Reviewing The 2013 Seattle Mariners Commercials
The big news surrounding the Seattle Mariners right now is nothing. The lesser news is that Kameron Loe and Jon Garland are probably going to make the team, and Jason Bay is also going to make the team, and Casper Wells is going to make some other team. That last bit is probably good for Casper Wells but it’s probably bad for us on account of reasons I don’t need to go into. There’s plenty of discussion right now about what the Mariners ought to do, and how the Mariners ought to play. The regular season is actually just around the corner, and then there will be one hundred and sixty-two baseball games. But I thought I’d provide a break from the analysis and roster consideration by turning an eye to this year’s crop of commercials. The commercials came out a week and a half ago, so by Internet standards they’re old news, but they were released the day after I left Lookout Landing and the day I traveled to Arizona so I haven’t had a chance to review them yet. Below you may review them with me, if you’re interested in amateur reviews of baseball team commercials. If you’re interested in that, you might also be interested in other things, but you won’t find any of those other things here. Just amateur reviews of baseball team commercials.
Here is a link to all of the commercials. We go in the order in which the commercials are presented.
The Wise Ol’ Buffalo
Here we have a commercial featuring Brendan Ryan and a buffalo. Not just that — a commercial featuring Brendan Ryan and a buffalo that takes Ryan by surprise, given that the commercial begins with Ryan suddenly turning around. “Hey wise ol’ buffalo” is immediately one of my favorite lines in the history of these team commercials, owing both to its absurdity and its enthusiastic, casual delivery. The concept is brilliant specifically because it doesn’t make any sense. But I’ve an analytical mind, and I have to wonder about a few things. For one, why does Ryan appear to be alone on the field? How did he not notice the buffalo looming behind him? Why would the Mariners be okay with players teasing another player with a big live buffalo? I remember chatting with a friend some years back who was in a cabin in North Dakota, and he couldn’t leave the cabin because it was surrounded by buffalo, and they didn’t want to let him out. Buffalo are strong and unpredictable.
More, Ryan basically just invites the buffalo to go into the Mariners’ clubhouse to have some cookies. I can’t imagine a buffalo would even fit through a door, but Ryan talks as if this has been going on for a while. Tom Wilhelmsen confirms as much to Jesus Montero, saying he’s been pranking Ryan for six months. The spot takes place during spring training, meaning Wilhelmsen followed Brendan Ryan with a magical buffalo for the duration of the offseason. I’m not saying it’s impossible; I’m just saying it…requires a hell of a commitment to a joke, all for the sake of getting some free cookies from a guy who isn’t a professional cookie-baker. What did Ryan’s family think of the buffalo? I have even more questions.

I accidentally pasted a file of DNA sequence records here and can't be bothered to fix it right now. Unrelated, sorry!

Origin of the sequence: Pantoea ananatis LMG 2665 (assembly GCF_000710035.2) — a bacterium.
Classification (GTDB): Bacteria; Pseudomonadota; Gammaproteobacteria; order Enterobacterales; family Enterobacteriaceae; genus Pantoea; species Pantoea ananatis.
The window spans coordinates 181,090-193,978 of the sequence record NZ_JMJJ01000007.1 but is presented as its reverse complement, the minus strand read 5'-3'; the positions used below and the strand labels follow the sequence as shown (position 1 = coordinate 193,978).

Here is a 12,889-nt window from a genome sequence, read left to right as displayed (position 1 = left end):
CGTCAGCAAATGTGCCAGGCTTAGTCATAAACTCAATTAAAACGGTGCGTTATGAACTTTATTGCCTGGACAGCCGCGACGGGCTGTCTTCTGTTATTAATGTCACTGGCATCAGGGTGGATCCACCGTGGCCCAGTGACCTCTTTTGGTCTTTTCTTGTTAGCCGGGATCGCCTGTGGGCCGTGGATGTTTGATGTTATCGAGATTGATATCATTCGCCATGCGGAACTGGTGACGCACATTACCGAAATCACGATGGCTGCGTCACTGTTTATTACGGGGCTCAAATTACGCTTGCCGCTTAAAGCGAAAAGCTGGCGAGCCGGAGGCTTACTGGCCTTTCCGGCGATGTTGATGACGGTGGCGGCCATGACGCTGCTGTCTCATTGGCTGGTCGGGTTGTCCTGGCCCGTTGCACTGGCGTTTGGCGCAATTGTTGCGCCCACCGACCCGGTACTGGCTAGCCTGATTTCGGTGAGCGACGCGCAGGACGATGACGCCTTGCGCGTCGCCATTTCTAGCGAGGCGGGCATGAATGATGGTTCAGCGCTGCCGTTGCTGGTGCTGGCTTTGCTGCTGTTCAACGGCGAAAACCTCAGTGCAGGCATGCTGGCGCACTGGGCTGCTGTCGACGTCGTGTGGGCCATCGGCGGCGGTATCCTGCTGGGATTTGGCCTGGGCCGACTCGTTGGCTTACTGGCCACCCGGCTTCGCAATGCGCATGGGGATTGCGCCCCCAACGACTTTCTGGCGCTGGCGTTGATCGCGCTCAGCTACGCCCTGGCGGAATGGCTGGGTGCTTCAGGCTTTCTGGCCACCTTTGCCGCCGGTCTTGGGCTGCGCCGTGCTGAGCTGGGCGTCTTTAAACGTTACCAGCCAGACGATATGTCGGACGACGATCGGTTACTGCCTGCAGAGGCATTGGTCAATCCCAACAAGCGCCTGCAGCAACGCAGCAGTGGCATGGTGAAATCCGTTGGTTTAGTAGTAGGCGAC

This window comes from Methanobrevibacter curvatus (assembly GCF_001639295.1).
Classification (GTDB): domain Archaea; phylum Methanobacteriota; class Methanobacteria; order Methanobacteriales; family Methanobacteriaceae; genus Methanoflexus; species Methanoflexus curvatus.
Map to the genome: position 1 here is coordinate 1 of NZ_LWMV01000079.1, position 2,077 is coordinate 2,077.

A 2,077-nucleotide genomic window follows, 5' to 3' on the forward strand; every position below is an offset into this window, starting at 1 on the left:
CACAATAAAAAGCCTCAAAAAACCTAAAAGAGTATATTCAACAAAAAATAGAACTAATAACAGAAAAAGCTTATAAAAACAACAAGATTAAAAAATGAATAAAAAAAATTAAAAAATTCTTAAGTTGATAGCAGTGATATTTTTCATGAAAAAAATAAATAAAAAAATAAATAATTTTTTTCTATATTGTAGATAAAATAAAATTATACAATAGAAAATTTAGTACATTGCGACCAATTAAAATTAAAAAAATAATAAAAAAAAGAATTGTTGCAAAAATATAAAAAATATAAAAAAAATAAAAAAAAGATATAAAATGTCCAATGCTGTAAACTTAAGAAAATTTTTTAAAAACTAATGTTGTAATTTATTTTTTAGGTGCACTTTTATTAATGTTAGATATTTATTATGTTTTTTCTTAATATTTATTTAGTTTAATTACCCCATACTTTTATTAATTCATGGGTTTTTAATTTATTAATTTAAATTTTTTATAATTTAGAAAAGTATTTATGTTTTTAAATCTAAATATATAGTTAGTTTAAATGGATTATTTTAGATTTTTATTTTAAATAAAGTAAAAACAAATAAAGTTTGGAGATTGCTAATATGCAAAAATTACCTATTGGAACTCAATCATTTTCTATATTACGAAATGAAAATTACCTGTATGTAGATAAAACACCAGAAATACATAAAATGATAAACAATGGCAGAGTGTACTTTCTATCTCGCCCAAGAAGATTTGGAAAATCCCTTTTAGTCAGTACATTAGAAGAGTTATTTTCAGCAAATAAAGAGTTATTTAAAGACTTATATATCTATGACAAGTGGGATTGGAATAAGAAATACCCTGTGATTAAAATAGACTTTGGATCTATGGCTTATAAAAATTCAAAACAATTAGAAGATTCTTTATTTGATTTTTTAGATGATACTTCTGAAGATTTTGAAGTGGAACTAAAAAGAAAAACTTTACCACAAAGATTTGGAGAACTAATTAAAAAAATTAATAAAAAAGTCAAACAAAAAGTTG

Hottest Thing In Town
Though shy of spectacular, this works for me, and while I don’t know how many times I’ll be able to tolerate it, the answer’s probably higher than the number of Mariners games I’ve been able to tolerate the last few years. I don’t think it works if Felix isn’t Felix. By which I mean, Felix’s accent sells it. This commercial probably wouldn’t be that funny at all with Justin Verlander. But skip ahead to 0:16. “And sport drinks!” Or, “ann SPOR drinks!” Felix nailed it with his delivery of “I’m Larry”, and he nailed it again with his delivery here. One’s reminded that Felix has a superstar personality to go with superstar talent. My only quibble is with the guy reaching for bubble gum right as the teammate beside him grimaces and takes out his bubble gum.
Focused & Relaxed
I mean, the players all get dressed in the same place, right? They don’t just show up at the ballpark in full baseball uniform? It would be possible for no one to notice Michael Saunders’ feet. It would be possible for no one to really notice or care about Michael Morse’s t-shirt. But there’d be no hiding Kyle Seager’s full-body silk pajamas. Seager would be wearing his pajamas, and teammates would be like, “what’s up with the pajamas?” People would talk about the pajamas, so no one would be taken by surprise by the pajamas. It would be probably the least conspicuous thing in the clubhouse. And how long has Seager been wearing a breakaway uniform? Is that a breakaway belt? What if the uniform broke away while Seager was diving? No, no, it doesn’t make any sense at all. What’s going to allow this commercial to survive and even be thought fondly of is that there are going to be context-free .gifs of Kyle Seager stripping off his uniform. As a standalone image, it’s hilarious. As part of a story, the story is weak.